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Toxic Shock Syndrome

Definition

Toxic shock syndrome is an illness that is caused by a bacterium. There are at least two different kinds of bacteria that can cause this severe illness. Toxic shock syndrome causes a sudden severe illness with fever, vomiting, watery diarrhea and muscle aches that can lead to serious problems with a variety of organs in the body. It can be fatal if not treated quickly.

Toxic shock syndrome is reportable to the Iowa Department of Public Health by Iowa Administrative Code 641 IAC 1.

Symptoms

Depending on the bacteria causing illness, it can take from 1-10 days after being infected to start to show signs and symptoms. Symptoms usually start suddenly.

  • Fever (usually higher than 102° F)
  • Vomiting
  • Watery diarrhea
  • Muscle ache
  • Low blood pressure causing “shock”
  • Rash (like a sunburn)

One to two weeks later, the following more severe symptoms can happen:

  • Skin peeling (on hands and feet)
  • Problems with kidneys, intestines, liver, blood, breathing, and others

Causes

Toxic shock syndrome is caused by bacteria, but toxic shock syndrome itself is not spread person to person. Toxic shock syndrome is caused by a toxin substance that some common bacteria produce in the right circumstances. The bacteria that can cause toxic shock syndrome are sometimes spread person to person through breathing, direct contact with open wounds, or eating contaminated food, but toxic shock syndrome only rarely occurs with these infections.

Risk Factors

In 1980 a link between toxic shock syndrome and using tampons was discovered. Since that time the number of cases caused by tampons has gone down. Toxic shock syndrome is linked most with childbirth, abortions, vaginal devices, surgery infections, and open sores on the skin. In one third of people with toxic shock syndrome, the cause is unknown.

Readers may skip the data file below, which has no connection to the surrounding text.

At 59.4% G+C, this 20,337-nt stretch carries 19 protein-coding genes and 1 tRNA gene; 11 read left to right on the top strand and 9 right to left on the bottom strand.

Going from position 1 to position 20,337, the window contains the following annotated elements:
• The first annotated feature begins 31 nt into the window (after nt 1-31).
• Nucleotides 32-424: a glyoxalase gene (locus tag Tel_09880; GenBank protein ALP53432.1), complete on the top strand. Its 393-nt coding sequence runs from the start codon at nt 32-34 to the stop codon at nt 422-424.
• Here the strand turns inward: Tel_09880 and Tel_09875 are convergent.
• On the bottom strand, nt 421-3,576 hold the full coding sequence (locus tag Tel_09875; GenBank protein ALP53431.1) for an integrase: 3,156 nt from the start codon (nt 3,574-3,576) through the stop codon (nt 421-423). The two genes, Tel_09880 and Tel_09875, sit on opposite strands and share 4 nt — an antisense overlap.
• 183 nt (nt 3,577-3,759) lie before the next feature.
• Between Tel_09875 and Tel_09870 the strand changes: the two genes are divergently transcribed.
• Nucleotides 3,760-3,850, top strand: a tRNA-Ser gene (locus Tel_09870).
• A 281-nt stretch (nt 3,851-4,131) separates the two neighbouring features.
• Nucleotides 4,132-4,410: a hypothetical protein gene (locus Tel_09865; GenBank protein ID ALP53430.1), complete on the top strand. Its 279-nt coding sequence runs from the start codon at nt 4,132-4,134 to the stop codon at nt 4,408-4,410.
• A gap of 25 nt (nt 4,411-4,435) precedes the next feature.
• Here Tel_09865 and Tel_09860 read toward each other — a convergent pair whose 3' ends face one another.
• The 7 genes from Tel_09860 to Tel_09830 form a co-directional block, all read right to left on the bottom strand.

Prevention

  • Use low absorbency tampons and change them often.
  • Discontinue tampon use immediately if there is a fever, vomiting or diarrhea during menstruation.
  • Follow directions for use of diaphragms or contraceptive sponges.
  • Complete the full course of antibiotics if given for a Staphylococcus or Streptococcus infections.
  • Child care centers should clean toys daily with a disinfectant and discourage the use of play food.
  • People should not come in contact with other people’s wounds or fluids from their wounds.

Treatment

  • An appropriate antibiotic may be given to treat certain bacterial infections
  • People with toxic shock syndrome may be hospitalized due to the severe symptoms that sometimes occur.
  • Sometimes household contacts of someone with toxic shock syndrome will need throat or other cultures taken to see if they carry the bacteria causing this illness.

Statistics

There were no cases of Toxic Shock Syndrome reported to IDPH in 2015. 

For more detailed information and statistics on all notifiable diseases, please see our current annual report located in the reports section of the CADE homepage.

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